A Green Light For Cleaner Fuels in China

China gas companies benefit from push to convert vehicles

Published: 15-Mar-2004

ONG>BEIJING Zhou Jun, who drives a bus on the No.1 route through Tiananmen Square in Beijing each day, sees the benefit of his company's switch to buses powered by natural gas in his paycheck: He gets extra money for saving fuel.

"If we save energy for the company, we get a bonus at the end of the month," Zhou, a driver for Beijing Bashi, said at one of the capital's 16 compressed natural gas stations. Last month he earned an extra 160 yuan, or $19.30. "I fill the bus every morning and the rest of the day I won't worry about fuel," he said.

Zhou's bus is one of 2,100 in Beijing powered by compressed natural gas, or CNG, the most of any city in the world. China plans to more than double gas use by 2010 to cut pollution and the nation's $20 billion oil import bill. As world gasoline prices rise to records, suppliers such as Xinao Gas Holdings and Zhengzhou Gas are building CNG stations to bolster sales.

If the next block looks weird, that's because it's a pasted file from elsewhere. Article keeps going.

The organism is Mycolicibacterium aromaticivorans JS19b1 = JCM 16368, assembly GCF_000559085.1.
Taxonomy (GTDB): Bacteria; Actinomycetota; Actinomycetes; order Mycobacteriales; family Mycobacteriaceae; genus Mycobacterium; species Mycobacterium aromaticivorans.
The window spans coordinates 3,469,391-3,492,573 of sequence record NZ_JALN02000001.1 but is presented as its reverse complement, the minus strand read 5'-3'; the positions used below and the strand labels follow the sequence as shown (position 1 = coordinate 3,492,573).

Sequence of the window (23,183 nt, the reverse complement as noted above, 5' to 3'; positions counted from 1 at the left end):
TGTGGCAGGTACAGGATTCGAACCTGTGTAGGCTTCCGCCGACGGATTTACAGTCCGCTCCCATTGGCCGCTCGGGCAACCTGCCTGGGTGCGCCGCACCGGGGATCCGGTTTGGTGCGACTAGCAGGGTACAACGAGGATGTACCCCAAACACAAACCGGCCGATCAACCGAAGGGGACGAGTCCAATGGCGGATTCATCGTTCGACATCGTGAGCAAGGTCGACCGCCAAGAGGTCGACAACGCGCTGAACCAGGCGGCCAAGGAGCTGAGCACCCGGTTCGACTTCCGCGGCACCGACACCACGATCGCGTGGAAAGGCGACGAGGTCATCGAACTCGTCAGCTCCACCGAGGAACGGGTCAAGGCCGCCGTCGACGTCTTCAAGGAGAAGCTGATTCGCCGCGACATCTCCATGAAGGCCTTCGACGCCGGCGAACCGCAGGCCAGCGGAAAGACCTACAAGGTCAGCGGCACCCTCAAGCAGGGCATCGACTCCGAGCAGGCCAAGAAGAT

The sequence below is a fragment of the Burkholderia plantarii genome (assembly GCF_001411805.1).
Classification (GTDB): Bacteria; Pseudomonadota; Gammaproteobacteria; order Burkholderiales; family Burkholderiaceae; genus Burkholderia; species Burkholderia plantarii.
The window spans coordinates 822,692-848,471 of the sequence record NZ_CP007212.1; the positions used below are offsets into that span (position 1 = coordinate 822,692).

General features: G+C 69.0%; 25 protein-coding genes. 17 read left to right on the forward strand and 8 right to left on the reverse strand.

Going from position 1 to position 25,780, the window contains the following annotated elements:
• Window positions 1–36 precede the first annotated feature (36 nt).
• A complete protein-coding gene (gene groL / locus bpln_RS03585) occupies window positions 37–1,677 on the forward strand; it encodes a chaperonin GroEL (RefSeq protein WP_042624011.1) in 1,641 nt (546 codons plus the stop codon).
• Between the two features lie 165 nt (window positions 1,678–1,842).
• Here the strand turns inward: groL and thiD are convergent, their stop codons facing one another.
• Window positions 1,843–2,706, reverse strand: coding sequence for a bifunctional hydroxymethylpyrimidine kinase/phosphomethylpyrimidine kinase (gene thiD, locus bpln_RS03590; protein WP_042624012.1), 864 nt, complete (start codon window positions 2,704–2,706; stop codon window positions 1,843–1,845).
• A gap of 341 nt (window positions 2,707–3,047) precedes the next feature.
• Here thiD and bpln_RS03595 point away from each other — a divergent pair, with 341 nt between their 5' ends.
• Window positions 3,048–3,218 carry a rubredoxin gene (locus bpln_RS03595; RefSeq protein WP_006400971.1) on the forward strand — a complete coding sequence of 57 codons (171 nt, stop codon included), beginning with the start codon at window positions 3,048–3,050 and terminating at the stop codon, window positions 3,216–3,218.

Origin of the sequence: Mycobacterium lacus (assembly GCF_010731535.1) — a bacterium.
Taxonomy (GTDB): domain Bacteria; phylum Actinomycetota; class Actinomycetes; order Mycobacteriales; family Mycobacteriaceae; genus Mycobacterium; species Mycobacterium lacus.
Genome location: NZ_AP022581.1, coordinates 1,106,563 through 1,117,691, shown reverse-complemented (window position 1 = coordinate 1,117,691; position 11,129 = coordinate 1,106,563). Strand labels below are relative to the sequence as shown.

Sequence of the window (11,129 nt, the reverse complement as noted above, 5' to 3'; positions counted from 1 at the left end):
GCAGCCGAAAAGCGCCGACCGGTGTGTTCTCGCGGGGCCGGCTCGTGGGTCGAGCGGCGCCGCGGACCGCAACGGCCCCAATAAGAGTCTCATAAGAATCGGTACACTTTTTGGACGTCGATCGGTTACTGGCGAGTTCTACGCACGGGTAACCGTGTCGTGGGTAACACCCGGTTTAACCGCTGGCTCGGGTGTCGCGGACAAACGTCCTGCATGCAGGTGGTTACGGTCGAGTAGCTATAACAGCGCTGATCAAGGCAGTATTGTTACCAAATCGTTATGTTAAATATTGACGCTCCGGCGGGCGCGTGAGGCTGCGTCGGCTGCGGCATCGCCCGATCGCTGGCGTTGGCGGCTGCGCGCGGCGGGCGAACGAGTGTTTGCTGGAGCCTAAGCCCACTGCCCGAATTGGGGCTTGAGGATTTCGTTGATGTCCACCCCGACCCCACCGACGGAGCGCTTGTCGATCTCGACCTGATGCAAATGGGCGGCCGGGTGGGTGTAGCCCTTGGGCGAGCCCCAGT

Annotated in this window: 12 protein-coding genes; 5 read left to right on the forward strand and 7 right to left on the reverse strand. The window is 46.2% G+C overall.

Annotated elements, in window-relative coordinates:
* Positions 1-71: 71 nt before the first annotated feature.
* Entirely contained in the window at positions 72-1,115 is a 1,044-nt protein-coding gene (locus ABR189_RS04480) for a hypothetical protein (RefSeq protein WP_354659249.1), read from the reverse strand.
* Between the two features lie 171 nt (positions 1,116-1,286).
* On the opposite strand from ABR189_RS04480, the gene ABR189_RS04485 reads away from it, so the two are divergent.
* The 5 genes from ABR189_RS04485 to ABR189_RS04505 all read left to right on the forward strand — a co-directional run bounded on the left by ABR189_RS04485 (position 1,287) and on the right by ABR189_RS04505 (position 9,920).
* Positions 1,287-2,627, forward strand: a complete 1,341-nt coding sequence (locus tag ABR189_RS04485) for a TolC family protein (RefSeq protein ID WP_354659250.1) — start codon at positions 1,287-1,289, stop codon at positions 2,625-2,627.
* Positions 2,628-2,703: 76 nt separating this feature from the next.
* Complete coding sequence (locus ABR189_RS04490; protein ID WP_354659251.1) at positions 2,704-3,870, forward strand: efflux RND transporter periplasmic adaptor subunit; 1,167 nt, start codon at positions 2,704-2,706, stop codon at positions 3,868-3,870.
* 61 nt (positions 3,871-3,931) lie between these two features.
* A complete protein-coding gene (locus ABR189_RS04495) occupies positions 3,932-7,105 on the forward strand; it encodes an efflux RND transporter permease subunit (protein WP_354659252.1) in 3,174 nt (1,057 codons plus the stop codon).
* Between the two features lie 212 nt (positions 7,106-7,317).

"This business definitely has potential in the long run because China is moving toward cleaner sources of energy," said Alan Wang, an asset manager at Value Partners. "Compared with developed countries, gas use in China is a small portion of total energy consumption."

China, where respiratory disease is the No.1 killer, is turning to natural gas because it produces fewer harmful emissions.